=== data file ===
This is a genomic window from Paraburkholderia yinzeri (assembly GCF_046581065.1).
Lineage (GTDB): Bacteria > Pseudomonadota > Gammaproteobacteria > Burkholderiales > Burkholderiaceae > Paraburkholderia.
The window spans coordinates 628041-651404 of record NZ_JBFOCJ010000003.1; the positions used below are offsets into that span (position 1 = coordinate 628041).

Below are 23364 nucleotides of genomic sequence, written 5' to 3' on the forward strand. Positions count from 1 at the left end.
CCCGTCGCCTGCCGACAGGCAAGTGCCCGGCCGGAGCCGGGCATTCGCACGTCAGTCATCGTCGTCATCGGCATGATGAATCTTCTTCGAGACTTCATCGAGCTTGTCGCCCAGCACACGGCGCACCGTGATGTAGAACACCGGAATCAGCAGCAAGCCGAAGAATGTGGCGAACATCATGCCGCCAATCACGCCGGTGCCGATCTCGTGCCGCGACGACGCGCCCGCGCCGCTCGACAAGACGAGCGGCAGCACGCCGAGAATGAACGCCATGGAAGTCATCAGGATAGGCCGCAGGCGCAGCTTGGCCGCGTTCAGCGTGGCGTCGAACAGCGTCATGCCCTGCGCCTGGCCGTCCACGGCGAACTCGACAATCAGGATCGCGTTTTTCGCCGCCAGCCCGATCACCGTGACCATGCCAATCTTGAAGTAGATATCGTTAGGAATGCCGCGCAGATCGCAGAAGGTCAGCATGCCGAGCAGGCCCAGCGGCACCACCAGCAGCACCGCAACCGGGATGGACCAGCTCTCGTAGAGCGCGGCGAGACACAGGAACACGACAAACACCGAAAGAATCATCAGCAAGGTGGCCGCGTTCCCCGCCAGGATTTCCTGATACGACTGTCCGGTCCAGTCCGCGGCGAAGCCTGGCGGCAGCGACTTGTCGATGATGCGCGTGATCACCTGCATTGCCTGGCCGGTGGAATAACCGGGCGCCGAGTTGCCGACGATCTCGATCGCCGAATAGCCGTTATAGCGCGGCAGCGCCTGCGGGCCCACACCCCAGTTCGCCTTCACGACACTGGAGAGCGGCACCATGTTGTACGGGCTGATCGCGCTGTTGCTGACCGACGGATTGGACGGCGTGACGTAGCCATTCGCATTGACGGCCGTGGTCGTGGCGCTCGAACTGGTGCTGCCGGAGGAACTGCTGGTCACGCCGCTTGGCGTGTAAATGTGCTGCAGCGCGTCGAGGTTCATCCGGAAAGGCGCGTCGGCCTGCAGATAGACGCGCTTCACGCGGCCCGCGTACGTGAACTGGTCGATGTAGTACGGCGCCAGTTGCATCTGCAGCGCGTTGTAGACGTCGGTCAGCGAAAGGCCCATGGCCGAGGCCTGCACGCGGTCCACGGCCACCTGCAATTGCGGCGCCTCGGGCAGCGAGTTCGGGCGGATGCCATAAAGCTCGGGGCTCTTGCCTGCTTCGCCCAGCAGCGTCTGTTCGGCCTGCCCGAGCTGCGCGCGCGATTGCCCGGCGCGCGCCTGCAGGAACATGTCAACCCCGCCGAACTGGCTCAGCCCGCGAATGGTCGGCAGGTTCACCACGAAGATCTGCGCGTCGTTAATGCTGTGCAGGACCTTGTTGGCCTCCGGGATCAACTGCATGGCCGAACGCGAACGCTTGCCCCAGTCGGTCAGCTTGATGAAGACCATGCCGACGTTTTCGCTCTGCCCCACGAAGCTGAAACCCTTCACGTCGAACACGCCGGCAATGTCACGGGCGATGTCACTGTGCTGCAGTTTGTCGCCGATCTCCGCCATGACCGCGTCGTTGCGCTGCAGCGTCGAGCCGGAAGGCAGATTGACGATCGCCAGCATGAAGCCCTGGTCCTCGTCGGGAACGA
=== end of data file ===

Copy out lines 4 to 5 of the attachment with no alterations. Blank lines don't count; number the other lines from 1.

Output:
Below are 23364 nucleotides of genomic sequence, written 5' to 3' on the forward strand. Positions count from 1 at the left end.
CCCGTCGCCTGCCGACAGGCAAGTGCCCGGCCGGAGCCGGGCATTCGCACGTCAGTCATCGTCGTCATCGGCATGATGAATCTTCTTCGAGACTTCATCGAGCTTGTCGCCCAGCACACGGCGCACCGTGATGTAGAACACCGGAATCAGCAGCAAGCCGAAGAATGTGGCGAACATCATGCCGCCAATCACGCCGGTGCCGATCTCGTGCCGCGACGACGCGCCCGCGCCGCTCGACAAGACGAGCGGCAGCACGCCGAGAATGAACGCCATGGAAGTCATCAGGATAGGCCGCAGGCGCAGCTTGGCCGCGTTCAGCGTGGCGTCGAACAGCGTCATGCCCTGCGCCTGGCCGTCCACGGCGAACTCGACAATCAGGATCGCGTTTTTCGCCGCCAGCCCGATCACCGTGACCATGCCAATCTTGAAGTAGATATCGTTAGGAATGCCGCGCAGATCGCAGAAGGTCAGCATGCCGAGCAGGCCCAGCGGCACCACCAGCAGCACCGCAACCGGGATGGACCAGCTCTCGTAGAGCGCGGCGAGACACAGGAACACGACAAACACCGAAAGAATCATCAGCAAGGTGGCCGCGTTCCCCGCCAGGATTTCCTGATACGACTGTCCGGTCCAGTCCGCGGCGAAGCCTGGCGGCAGCGACTTGTCGATGATGCGCGTGATCACCTGCATTGCCTGGCCGGTGGAATAACCGGGCGCCGAGTTGCCGACGATCTCGATCGCCGAATAGCCGTTATAGCGCGGCAGCGCCTGCGGGCCCACACCCCAGTTCGCCTTCACGACACTGGAGAGCGGCACCATGTTGTACGGGCTGATCGCGCTGTTGCTGACCGACGGATTGGACGGCGTGACGTAGCCATTCGCATTGACGGCCGTGGTCGTGGCGCTCGAACTGGTGCTGCCGGAGGAACTGCTGGTCACGCCGCTTGGCGTGTAAATGTGCTGCAGCGCGTCGAGGTTCATCCGGAAAGGCGCGTCGGCCTGCAGATAGACGCGCTTCACGCGGCCCGCGTACGTGAACTGGTCGATGTAGTACGGCGCCAGTTGCATCTGCAGCGCGTTGTAGACGTCGGTCAGCGAAAGGCCCATGGCCGAGGCCTGCACGCGGTCCACGGCCACCTGCAATTGCGGCGCCTCGGGCAGCGAGTTCGGGCGGATGCCATAAAGCTCGGGGCTCTTGCCTGCTTCGCCCAGCAGCGTCTGTTCGGCCTGCCCGAGCTGCGCGCGCGATTGCCCGGCGCGCGCCTGCAGGAACATGTCAACCCCGCCGAACTGGCTCAGCCCGCGAATGGTCGGCAGGTTCACCACGAAGATCTGCGCGTCGTTAATGCTGTGCAGGACCTTGTTGGCCTCCGGGATCAACTGCATGGCCGAACGCGAACGCTTGCCCCAGTCGGTCAGCTTGATGAAGACCATGCCGACGTTTTCGCTCTGCCCCACGAAGCTGAAACCCTTCACGTCGAACACGCCGGCAATGTCACGGGCGATGTCACTGTGCTGCAGTTTGTCGCCGATCTCCGCCATGACCGCGTCGTTGCGCTGCAGCGTCGAGCCGGAAGGCAGATTGACGATCGCCAGCATGAAGCCCTGGTCCTCGTCGGGAACGA